Citizen surveys conducted by the National Democratic Institute consistently show that the people of BiH rank corruption as the one of the biggest problems facing the country, after unemployment and politics, both of which are intertwined with the country’s corruption woes.  How are the people of BiH responding to this situation?  Many of them are picking up and leaving the country.  Between 50,000 – 55,000 BiH citizens emigrate annually.  They want a better life for themselves and their children.

Politicians are not fixing this problem.  In fact, they actively maintain the system that perpetuates corruption.  Why else would the House of Peoples block the law regulating conflict of interest, the public procurement law, as well as amendments to the HJPC.  Furthermore, the blockade in the Federation of BiH meant the government did not adopt the Law on Protection of Corruption Reports.  Citizens deserve better than obstruction from their political leaders.  This behavior has real life consequences for BiH’s citizens.

There are people in this country who are genuinely committed to the fight against corruption and who work every day to support the rule of law.  In the face of what appear to be insurmountable odds, they have displayed and continue to display outstanding courage, dogged persistence, and remarkable capacity to stand firm in the face of adversity, including threats from the powerful.

These anti-corruption heroes – citizens, civil society organizations and investigative journalists, and a few government officials – set an example for all of the country’s citizens.  Their message is clear:  that you do not have to accept the status quo, that you can, through civic engagement, or if you are in government by performing your job with integrity, positively shape this country’s future.

The Center for Civic Initiatives supports citizen activists who fight corruption in their own communities.  I recently met with citizens who are fighting the illegal construction of hydroelectric dams, illegal residential property construction, and the illegal use of land as waste dumps.  In each instance, the government refused to follow procedures which would have allowed citizens to voice their concerns.  Now, people are fighting back.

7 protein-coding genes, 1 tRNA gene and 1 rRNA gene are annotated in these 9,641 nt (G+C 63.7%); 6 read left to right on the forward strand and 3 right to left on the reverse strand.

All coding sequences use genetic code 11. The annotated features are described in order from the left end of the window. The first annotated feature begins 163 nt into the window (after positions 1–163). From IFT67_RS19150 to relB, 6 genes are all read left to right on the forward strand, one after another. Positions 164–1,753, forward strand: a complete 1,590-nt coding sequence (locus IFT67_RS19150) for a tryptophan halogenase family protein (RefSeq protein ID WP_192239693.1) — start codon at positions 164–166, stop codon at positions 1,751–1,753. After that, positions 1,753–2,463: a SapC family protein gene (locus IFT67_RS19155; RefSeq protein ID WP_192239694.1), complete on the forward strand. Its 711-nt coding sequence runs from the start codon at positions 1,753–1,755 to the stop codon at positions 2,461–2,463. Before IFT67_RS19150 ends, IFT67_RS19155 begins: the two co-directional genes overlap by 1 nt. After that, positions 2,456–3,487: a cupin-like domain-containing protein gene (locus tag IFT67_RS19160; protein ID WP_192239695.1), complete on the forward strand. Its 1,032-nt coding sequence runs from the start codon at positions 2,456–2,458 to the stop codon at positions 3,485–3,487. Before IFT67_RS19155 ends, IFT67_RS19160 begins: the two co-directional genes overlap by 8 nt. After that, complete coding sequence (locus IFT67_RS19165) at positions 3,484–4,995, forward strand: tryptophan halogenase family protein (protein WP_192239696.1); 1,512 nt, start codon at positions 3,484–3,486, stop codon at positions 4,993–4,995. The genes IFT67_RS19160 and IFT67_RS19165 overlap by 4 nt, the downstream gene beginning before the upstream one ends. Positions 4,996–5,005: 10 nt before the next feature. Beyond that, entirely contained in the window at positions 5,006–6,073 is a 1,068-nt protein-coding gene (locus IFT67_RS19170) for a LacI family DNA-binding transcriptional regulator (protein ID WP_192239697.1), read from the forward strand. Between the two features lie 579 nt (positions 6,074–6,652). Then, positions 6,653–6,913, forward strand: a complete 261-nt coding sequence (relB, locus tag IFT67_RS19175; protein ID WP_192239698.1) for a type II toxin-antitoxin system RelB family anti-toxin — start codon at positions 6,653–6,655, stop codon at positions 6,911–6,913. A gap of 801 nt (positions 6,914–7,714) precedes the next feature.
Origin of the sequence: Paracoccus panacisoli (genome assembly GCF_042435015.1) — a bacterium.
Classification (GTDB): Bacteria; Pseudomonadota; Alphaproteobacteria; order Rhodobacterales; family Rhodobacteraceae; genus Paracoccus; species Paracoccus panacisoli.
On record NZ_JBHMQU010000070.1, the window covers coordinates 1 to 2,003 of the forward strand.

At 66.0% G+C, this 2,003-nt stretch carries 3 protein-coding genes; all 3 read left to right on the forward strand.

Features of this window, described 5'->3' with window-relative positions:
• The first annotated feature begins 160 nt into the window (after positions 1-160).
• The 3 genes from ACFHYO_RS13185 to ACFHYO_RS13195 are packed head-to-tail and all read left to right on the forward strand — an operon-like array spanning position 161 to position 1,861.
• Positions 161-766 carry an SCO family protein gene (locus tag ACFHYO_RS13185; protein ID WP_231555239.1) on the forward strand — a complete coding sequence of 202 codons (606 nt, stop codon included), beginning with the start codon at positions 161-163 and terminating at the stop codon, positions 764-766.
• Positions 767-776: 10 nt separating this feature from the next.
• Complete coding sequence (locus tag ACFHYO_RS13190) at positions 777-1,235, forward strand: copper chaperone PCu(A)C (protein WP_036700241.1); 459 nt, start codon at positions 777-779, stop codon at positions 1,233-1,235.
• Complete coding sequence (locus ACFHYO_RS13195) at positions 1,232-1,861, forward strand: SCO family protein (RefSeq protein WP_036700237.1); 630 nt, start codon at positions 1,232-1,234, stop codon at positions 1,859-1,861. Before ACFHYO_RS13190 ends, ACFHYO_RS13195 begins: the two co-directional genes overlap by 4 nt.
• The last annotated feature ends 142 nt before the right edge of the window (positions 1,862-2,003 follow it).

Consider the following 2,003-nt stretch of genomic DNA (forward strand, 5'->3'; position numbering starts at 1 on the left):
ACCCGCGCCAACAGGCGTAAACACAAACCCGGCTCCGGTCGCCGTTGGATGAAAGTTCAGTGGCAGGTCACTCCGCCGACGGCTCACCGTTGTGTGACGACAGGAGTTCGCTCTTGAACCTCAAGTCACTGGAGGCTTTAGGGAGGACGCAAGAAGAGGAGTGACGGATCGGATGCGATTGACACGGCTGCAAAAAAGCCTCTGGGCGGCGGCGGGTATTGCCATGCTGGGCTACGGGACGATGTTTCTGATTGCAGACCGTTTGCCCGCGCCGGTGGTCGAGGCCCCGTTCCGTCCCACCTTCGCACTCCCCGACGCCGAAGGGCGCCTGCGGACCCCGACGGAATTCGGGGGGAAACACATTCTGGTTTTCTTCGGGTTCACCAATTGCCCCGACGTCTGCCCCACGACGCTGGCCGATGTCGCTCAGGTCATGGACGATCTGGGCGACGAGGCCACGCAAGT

I have spoken with investigative journalists in Sarajevo and Trebinje who shared similar experiences related to uncovering corruption and corrupt actors.  After exposing malign actors, they become the targets of harassment, threats, and lawsuits.  Despite this, they courageously persevere.  Prosecutors and judicial authorities should demonstrate similar courage and integrity by formally investigating what these journalists have uncovered and putting the guilty behind bars.

Not all those who fight corruption operate outside of BiH government structures.  Erduan Kafedžić, the head of Sarajevo’s Anti-Corruption Office, works tirelessly, and at great personal risk, to push back against corruption.  Sadly, he has become a marked man for doing so.  Yet, he continues to fight.  Similarly, Sarajevo Police Commissioner Nusret Selimovic continues to take steps to root out corruption in the Canton and within his own force.  His good work has not gone unnoticed by those who have something to hide, and he too has come under threat.

There are similar stories of other champions from throughout BiH.  Courageous people committed to a better future for themselves, their families, and their communities who persist in their efforts despite the obstacles and threats.  The United States, along with its partners in the international community, are proud to stand with and support these heroes.

It is imperative that BiH address the lack of progress on rule of law reforms and tackle corruption.  This will require governments – at all levels – to take their responsibilities more seriously than they have to date.  This is not just about the passage of this legislation.  Actual implementation of laws is of equal importance.  Citizens who see enough change to believe that the rule of law can improve, and that corruption can be uprooted will see a future for themselves and their families in BiH.  And they will stay here.

I have great hope yet for BiH and the future we all know it deserves.  This is a remarkable and resilient country, but it is also a troubled one.  Acknowledging these blemishes is the only way we remove them.  Giving them a name and identifying where they come from is the first step in taking away their power.  Thank you